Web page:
Scientists aren't sure why some wildfires produce fire clouds while others don't, but they know three ingredients are crucial to their formation: heat, dry conditions and wind.
Sometimes when a fire rages with enough intensity, it can create updrafts that pull ash, smoke and water vapor into an enormous column that gets funneled high into the atmosphere. As the hot air rises, it cools and condenses to form clouds, similar to what happens with regular thunderstorms.
"The fire itself has to be large enough to create this thermal bubble that is sufficient to break into the atmosphere and start this going," Fromm said.
Though more data across longer periods of time is needed, there are some indications that fire-generated storms could occur more frequently in the future. Studies have shown that global warming is making certain regions hotter and drier, increasing the frequency and severity of wildfires, which, in turn, can increase the likelihood of fire clouds, Flannigan said.
"I don't like to use the term 'new normal' because it indicates a plateau, or a shift to another state," he said. "It's kind of a new reality. We're going to see more and more fires, and more and more dangerous conditions. Not every year is going to be a bad fire year, but on average, we're going to see a lot more bad fires."
According to Fromm, fire clouds are also being detected in parts of the world where they had never been seen before, such as South Africa, Portugal and Argentina.
Interest in fire clouds has grown within the scientific world because they pose a significant risk to communities and firefighters. Once these fire-generated storms break out, there's not much that emergency crews can do to stop them.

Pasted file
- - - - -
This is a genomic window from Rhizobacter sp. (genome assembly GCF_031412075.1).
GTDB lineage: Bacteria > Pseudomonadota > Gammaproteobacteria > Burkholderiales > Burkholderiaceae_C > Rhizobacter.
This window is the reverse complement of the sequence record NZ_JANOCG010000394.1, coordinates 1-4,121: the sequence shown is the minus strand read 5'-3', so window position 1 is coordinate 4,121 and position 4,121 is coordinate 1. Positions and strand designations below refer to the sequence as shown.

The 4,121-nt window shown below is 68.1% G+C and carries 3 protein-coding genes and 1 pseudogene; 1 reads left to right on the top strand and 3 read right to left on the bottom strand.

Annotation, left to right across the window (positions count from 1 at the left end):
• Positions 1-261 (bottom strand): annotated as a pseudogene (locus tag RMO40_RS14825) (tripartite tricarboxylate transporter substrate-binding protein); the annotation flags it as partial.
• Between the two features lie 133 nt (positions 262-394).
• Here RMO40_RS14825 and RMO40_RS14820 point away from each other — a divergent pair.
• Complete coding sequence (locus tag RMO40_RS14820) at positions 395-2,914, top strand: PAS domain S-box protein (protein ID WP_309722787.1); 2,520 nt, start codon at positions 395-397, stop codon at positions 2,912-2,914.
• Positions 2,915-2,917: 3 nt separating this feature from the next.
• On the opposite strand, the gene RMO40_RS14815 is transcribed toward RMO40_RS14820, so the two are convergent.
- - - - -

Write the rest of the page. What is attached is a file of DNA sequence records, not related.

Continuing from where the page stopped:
"With these high-intensity fires, you can drop water or fire retardant on them, but it's like spitting on a campfire," Flannigan said. "There's not much you can do. You basically have to get out of the way."
But scientists are also interested in studying the impact that these voracious fire clouds can have on the climate.
A2018 study published in the journal Climate and Atmospheric Science and co-authored by Fromm found that the amount of aerosols lofted into the stratosphere from pyroCbs is equivalent to a moderate-size volcano eruption.
As has been observed after volcanic eruptions, these plumes of ash and other fine particles can actually have a cooling effect because they absorb solar radiation, which decreases the amount of sunlight that reaches the Earth's surface. The Mount St. Helens eruption in 1980, for example, helped cool the planet by approximately 0.1 degree Celsius.
Flannigan said scientists are only starting to comprehend the potential impacts of aerosols from fire clouds, but knowing that climate change is increasing the likelihood of these storms, the potential fallout could be pervasive.
"Wherever you can have a high intensity fire, a pyroCb is fair game," he said. "We've got to get our act together as a global community or there are going to be far more serious consequences than what we're seeing this year in Australia."